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State teachers union rallies against standardized testing

Matt Ryan
Andrew Pallotta, president of NYSUT, speaks at Monday's rally in Albany.

New York schoolteachers and their supporters rallied Monday in front of the New York Department of Education building in Albany.

They said not only were the recent state computer tests broken — standardized testing in New York is broken, period.

"These state tests go against everything we know to be best practice in assessment," said Laura Franz, president of the Albany Public School Teachers Association. "In fact, they’re causing harm."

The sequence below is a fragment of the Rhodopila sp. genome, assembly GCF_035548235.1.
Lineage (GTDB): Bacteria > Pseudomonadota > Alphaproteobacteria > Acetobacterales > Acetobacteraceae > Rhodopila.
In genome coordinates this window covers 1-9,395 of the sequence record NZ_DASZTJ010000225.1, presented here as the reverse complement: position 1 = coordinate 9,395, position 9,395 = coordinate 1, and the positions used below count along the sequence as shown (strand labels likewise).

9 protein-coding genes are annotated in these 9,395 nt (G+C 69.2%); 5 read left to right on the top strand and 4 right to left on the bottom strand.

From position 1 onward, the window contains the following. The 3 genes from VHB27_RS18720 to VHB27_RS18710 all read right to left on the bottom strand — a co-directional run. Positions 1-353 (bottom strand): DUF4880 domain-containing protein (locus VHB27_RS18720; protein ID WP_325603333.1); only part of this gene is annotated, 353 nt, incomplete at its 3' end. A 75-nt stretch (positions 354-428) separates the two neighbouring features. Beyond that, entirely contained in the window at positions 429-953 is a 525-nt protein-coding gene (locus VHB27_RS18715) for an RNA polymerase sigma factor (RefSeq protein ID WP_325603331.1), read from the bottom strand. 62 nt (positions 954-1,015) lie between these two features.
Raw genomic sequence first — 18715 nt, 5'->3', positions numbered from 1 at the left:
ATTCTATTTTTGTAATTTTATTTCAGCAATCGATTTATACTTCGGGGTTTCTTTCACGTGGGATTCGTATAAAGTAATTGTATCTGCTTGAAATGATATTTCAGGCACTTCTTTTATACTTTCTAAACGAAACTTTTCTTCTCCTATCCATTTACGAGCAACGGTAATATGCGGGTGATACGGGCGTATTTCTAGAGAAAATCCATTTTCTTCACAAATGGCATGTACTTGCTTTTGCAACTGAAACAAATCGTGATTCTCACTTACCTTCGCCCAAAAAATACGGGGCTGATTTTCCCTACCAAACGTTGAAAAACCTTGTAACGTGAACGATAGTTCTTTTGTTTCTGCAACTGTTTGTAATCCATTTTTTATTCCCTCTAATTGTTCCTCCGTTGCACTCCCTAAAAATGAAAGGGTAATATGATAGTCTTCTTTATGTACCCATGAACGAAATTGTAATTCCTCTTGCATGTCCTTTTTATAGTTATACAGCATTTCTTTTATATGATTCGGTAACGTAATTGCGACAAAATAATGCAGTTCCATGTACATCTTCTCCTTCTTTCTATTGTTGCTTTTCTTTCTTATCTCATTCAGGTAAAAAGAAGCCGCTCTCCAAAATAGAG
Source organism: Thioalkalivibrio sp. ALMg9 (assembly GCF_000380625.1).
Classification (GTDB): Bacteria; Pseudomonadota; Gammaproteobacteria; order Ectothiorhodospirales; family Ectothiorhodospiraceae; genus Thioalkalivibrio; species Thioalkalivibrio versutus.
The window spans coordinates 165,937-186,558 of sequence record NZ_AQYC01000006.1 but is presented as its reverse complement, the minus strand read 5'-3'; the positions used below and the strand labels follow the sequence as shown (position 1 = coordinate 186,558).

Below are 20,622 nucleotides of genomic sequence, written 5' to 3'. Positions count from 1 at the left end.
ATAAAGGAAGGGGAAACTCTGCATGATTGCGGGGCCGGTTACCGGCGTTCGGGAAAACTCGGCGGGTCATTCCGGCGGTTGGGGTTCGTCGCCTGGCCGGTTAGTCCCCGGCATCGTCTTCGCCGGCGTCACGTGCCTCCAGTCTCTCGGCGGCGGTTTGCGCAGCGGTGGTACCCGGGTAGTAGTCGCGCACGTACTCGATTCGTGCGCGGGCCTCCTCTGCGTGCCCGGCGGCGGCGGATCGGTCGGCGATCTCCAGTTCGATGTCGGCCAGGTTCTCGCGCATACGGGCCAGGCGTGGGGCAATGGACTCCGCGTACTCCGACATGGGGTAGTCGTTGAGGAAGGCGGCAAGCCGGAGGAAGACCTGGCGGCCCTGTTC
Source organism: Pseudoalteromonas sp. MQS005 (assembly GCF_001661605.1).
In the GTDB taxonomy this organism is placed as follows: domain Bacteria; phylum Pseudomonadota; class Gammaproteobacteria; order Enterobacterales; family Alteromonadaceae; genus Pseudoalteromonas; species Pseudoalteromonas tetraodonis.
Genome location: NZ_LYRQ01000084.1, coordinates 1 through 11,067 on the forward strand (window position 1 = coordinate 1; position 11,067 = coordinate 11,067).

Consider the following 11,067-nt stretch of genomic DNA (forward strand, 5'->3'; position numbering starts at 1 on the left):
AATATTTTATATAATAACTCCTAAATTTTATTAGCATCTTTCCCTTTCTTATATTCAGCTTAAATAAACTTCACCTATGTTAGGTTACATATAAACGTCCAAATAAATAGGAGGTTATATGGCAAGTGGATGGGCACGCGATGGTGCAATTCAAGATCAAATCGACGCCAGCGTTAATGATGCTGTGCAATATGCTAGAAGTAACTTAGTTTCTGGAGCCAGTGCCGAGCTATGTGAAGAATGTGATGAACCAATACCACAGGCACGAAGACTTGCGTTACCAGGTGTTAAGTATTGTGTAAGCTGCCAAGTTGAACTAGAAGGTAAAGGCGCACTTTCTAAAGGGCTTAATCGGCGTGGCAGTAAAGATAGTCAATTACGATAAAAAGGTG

Franz said that assessing students’ progress is obviously one of the most important functions a teacher serves. It’s just that the current standardized test system doesn’t do that.

The statewide teachers union is calling on the Education Department to change the English and math tests for third- through eighth-graders wholesale, saying the tests are too long, too advanced, and that the scoring benchmarks don’t reflect students’ real ability.

Department of Education spokesperson Emily DeSantis said the exams have improved significantly over the past four years, and that New York state teachers themselves review every exam question.